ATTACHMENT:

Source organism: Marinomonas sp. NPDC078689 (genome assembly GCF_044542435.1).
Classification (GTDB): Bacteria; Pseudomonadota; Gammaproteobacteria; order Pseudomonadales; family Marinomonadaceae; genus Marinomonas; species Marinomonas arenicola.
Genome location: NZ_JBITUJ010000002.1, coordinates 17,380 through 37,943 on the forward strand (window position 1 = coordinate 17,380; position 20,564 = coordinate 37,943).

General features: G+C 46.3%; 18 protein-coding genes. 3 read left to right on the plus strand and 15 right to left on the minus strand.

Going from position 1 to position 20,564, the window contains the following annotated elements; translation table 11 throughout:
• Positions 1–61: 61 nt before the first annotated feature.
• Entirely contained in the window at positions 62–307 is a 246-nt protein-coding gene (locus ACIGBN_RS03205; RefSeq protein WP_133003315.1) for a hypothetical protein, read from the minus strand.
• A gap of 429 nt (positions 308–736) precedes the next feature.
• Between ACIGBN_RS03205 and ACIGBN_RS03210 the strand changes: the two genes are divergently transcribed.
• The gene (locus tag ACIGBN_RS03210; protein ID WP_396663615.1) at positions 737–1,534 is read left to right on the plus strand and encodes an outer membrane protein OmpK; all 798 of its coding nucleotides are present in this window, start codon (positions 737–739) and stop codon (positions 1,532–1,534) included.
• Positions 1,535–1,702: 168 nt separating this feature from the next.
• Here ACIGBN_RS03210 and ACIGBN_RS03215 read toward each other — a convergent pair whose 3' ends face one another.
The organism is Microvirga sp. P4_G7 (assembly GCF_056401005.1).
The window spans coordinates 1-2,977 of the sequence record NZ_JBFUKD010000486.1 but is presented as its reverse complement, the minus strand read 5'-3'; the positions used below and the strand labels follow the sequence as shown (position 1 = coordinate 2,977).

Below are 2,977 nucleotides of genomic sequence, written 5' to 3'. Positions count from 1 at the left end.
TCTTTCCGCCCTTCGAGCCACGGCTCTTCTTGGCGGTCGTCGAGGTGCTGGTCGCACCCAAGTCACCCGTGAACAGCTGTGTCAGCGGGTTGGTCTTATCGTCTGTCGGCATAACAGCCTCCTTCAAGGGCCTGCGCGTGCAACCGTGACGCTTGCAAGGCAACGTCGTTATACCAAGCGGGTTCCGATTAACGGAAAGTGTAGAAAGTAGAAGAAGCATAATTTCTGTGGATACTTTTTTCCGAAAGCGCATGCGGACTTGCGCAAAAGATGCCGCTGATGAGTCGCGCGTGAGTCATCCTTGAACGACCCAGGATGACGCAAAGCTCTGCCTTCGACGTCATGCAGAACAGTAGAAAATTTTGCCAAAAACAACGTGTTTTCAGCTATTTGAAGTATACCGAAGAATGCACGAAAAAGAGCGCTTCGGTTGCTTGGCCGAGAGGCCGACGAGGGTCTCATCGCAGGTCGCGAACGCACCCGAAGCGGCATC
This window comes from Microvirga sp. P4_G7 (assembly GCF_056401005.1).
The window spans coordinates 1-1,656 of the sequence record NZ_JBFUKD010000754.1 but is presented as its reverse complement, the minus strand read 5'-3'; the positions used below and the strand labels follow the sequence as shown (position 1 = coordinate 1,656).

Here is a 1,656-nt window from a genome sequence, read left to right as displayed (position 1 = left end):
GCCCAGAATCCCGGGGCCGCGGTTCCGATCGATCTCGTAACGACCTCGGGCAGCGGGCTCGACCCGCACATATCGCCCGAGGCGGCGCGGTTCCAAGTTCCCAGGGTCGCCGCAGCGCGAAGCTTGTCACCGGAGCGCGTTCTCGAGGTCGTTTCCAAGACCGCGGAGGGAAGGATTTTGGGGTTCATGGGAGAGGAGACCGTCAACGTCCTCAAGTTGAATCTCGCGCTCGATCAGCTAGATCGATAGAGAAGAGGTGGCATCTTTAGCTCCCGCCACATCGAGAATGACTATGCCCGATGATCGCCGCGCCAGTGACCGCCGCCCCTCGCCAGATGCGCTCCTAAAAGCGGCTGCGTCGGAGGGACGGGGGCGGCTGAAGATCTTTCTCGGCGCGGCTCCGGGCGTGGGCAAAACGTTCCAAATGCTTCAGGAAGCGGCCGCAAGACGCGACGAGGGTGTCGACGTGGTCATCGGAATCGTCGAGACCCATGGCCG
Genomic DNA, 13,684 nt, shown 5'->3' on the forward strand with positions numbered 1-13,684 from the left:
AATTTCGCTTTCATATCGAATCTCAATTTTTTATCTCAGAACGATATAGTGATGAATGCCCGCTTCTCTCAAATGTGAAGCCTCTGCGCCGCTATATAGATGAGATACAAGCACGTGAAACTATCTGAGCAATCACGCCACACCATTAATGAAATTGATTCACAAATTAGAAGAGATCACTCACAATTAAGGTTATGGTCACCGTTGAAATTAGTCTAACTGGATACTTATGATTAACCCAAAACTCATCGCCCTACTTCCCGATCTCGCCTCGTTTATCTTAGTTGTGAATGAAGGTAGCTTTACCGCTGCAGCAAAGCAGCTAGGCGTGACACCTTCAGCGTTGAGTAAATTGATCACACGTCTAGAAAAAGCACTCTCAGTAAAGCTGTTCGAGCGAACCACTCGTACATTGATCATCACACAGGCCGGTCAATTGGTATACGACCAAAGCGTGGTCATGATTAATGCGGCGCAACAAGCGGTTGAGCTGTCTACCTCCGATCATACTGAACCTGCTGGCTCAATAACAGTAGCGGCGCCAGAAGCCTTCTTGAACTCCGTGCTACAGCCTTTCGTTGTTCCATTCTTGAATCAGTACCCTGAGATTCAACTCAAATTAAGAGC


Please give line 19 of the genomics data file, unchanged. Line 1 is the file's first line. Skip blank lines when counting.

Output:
Here is a 1,656-nt window from a genome sequence, read left to right as displayed (position 1 = left end):